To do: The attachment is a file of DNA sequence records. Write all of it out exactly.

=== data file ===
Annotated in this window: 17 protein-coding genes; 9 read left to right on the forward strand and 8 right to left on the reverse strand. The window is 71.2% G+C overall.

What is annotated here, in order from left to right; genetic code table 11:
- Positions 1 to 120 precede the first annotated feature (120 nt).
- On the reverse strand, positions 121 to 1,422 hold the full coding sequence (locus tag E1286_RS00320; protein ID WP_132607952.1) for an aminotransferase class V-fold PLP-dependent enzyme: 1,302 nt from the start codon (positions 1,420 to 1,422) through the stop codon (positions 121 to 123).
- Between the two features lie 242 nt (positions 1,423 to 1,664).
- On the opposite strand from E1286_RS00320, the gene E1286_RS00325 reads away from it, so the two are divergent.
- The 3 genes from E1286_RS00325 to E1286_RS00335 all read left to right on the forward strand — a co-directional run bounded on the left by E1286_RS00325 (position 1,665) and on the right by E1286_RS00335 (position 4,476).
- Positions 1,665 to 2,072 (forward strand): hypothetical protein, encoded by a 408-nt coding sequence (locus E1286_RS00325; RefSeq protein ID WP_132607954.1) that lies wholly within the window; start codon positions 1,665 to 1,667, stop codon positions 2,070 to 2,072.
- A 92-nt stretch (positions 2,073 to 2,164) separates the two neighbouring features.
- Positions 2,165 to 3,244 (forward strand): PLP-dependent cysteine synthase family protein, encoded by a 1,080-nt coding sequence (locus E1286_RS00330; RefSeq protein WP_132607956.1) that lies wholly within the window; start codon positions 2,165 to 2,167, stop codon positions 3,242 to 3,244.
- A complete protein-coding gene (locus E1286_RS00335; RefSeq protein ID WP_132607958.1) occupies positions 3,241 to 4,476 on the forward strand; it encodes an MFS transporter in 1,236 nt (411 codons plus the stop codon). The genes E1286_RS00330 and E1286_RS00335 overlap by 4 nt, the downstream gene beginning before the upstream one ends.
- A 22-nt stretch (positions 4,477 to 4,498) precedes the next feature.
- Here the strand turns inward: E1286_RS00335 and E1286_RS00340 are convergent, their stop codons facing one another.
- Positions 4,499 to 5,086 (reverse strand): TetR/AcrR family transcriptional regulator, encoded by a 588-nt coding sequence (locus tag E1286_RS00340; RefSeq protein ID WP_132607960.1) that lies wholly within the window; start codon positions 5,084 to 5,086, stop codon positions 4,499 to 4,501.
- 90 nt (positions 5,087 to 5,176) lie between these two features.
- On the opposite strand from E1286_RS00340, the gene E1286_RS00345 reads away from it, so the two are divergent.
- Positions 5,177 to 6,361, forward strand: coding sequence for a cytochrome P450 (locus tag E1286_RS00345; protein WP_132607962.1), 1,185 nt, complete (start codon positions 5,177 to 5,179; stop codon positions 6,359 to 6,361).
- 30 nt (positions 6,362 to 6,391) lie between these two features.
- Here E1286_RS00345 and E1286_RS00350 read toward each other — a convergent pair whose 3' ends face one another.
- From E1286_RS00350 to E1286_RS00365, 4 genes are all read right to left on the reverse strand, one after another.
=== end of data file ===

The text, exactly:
Annotated in this window: 17 protein-coding genes; 9 read left to right on the forward strand and 8 right to left on the reverse strand. The window is 71.2% G+C overall.

What is annotated here, in order from left to right; genetic code table 11:
- Positions 1 to 120 precede the first annotated feature (120 nt).
- On the reverse strand, positions 121 to 1,422 hold the full coding sequence (locus tag E1286_RS00320; protein ID WP_132607952.1) for an aminotransferase class V-fold PLP-dependent enzyme: 1,302 nt from the start codon (positions 1,420 to 1,422) through the stop codon (positions 121 to 123).
- Between the two features lie 242 nt (positions 1,423 to 1,664).
- On the opposite strand from E1286_RS00320, the gene E1286_RS00325 reads away from it, so the two are divergent.
- The 3 genes from E1286_RS00325 to E1286_RS00335 all read left to right on the forward strand — a co-directional run bounded on the left by E1286_RS00325 (position 1,665) and on the right by E1286_RS00335 (position 4,476).
- Positions 1,665 to 2,072 (forward strand): hypothetical protein, encoded by a 408-nt coding sequence (locus E1286_RS00325; RefSeq protein ID WP_132607954.1) that lies wholly within the window; start codon positions 1,665 to 1,667, stop codon positions 2,070 to 2,072.
- A 92-nt stretch (positions 2,073 to 2,164) separates the two neighbouring features.
- Positions 2,165 to 3,244 (forward strand): PLP-dependent cysteine synthase family protein, encoded by a 1,080-nt coding sequence (locus E1286_RS00330; RefSeq protein WP_132607956.1) that lies wholly within the window; start codon positions 2,165 to 2,167, stop codon positions 3,242 to 3,244.
- A complete protein-coding gene (locus E1286_RS00335; RefSeq protein ID WP_132607958.1) occupies positions 3,241 to 4,476 on the forward strand; it encodes an MFS transporter in 1,236 nt (411 codons plus the stop codon). The genes E1286_RS00330 and E1286_RS00335 overlap by 4 nt, the downstream gene beginning before the upstream one ends.
- A 22-nt stretch (positions 4,477 to 4,498) precedes the next feature.
- Here the strand turns inward: E1286_RS00335 and E1286_RS00340 are convergent, their stop codons facing one another.
- Positions 4,499 to 5,086 (reverse strand): TetR/AcrR family transcriptional regulator, encoded by a 588-nt coding sequence (locus tag E1286_RS00340; RefSeq protein ID WP_132607960.1) that lies wholly within the window; start codon positions 5,084 to 5,086, stop codon positions 4,499 to 4,501.
- 90 nt (positions 5,087 to 5,176) lie between these two features.
- On the opposite strand from E1286_RS00340, the gene E1286_RS00345 reads away from it, so the two are divergent.
- Positions 5,177 to 6,361, forward strand: coding sequence for a cytochrome P450 (locus tag E1286_RS00345; protein WP_132607962.1), 1,185 nt, complete (start codon positions 5,177 to 5,179; stop codon positions 6,359 to 6,361).
- 30 nt (positions 6,362 to 6,391) lie between these two features.
- Here E1286_RS00345 and E1286_RS00350 read toward each other — a convergent pair whose 3' ends face one another.
- From E1286_RS00350 to E1286_RS00365, 4 genes are all read right to left on the reverse strand, one after another.